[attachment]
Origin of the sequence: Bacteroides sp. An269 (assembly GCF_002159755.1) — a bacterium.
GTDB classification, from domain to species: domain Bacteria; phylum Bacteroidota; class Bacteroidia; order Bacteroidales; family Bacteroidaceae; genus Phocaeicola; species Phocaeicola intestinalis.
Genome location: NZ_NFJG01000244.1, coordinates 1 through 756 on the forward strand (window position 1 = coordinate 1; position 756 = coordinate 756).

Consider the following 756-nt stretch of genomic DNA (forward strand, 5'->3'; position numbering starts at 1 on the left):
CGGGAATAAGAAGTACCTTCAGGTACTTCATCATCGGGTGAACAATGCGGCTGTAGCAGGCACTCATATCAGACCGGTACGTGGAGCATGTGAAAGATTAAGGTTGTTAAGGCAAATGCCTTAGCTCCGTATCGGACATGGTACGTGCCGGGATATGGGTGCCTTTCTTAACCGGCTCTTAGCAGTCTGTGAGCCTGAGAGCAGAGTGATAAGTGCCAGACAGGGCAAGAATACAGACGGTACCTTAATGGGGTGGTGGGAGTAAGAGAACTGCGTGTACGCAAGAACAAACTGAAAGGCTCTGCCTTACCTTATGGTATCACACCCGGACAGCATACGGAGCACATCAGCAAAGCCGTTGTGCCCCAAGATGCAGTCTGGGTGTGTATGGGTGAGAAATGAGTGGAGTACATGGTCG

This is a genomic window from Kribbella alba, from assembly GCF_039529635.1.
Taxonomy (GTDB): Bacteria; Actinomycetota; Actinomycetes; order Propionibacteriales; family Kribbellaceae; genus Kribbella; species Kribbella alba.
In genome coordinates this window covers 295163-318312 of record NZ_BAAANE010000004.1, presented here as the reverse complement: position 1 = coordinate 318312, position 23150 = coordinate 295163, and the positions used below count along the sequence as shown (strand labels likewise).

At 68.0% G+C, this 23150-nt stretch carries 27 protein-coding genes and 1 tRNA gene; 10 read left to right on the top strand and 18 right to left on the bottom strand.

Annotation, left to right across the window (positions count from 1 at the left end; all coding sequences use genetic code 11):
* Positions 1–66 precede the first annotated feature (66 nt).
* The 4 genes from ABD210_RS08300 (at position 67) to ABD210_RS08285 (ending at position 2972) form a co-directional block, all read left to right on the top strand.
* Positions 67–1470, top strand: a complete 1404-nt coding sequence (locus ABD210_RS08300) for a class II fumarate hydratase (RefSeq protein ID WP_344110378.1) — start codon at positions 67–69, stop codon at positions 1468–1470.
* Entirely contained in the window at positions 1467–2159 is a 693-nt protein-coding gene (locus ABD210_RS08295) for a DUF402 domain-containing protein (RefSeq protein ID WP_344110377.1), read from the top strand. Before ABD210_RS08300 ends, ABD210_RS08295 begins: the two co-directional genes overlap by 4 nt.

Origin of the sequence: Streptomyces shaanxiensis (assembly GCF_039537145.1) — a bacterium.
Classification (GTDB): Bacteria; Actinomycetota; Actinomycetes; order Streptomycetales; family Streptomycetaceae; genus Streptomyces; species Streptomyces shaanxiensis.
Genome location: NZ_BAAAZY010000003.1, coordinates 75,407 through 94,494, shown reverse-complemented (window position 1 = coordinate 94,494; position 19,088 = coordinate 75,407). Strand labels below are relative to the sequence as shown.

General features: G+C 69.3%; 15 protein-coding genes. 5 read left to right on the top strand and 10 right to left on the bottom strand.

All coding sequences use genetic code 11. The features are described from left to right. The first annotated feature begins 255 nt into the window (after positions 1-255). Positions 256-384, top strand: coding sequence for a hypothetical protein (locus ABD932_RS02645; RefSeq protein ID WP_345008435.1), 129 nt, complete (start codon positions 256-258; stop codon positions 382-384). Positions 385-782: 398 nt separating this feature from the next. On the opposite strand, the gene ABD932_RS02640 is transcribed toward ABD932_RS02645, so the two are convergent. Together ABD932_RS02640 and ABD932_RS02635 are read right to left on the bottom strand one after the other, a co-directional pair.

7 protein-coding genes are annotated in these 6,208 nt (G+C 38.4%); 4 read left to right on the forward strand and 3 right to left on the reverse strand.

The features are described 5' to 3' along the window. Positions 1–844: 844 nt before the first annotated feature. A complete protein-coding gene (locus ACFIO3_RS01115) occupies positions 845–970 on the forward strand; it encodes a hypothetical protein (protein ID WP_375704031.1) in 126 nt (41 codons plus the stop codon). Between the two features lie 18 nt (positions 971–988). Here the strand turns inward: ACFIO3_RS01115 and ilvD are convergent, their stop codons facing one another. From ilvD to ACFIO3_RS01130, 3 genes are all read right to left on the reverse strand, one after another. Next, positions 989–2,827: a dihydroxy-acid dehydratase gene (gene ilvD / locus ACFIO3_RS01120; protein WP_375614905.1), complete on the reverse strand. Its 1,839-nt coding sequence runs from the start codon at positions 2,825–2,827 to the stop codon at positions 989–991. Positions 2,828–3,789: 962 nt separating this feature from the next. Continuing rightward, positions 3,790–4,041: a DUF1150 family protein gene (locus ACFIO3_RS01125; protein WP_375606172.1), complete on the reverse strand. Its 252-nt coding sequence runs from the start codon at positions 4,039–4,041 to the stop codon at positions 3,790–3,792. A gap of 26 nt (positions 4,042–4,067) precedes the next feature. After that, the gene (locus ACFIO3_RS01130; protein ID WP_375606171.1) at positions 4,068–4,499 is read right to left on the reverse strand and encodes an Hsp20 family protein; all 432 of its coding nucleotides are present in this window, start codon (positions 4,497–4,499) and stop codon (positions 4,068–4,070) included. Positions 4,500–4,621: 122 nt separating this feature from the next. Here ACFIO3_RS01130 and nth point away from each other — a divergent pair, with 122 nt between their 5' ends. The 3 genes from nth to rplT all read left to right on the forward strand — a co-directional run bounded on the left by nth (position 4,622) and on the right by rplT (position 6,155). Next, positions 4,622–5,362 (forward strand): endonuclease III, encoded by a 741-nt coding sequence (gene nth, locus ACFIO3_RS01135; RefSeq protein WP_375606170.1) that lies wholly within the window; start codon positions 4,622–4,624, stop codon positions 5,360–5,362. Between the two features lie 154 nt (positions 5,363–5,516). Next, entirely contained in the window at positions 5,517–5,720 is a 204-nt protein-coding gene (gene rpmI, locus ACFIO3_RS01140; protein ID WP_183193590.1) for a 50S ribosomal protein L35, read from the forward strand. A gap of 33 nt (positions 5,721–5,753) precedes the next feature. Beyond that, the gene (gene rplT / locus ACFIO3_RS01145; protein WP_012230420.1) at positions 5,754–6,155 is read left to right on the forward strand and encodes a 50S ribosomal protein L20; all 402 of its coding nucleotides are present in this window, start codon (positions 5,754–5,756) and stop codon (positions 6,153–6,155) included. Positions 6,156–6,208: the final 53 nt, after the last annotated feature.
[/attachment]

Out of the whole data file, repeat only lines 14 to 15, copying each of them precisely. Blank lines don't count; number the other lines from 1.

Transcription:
* Entirely contained in the window at positions 1467–2159 is a 693-nt protein-coding gene (locus ABD210_RS08295) for a DUF402 domain-containing protein (RefSeq protein ID WP_344110377.1), read from the top strand. Before ABD210_RS08300 ends, ABD210_RS08295 begins: the two co-directional genes overlap by 4 nt.

Origin of the sequence: Streptomyces shaanxiensis (assembly GCF_039537145.1) — a bacterium.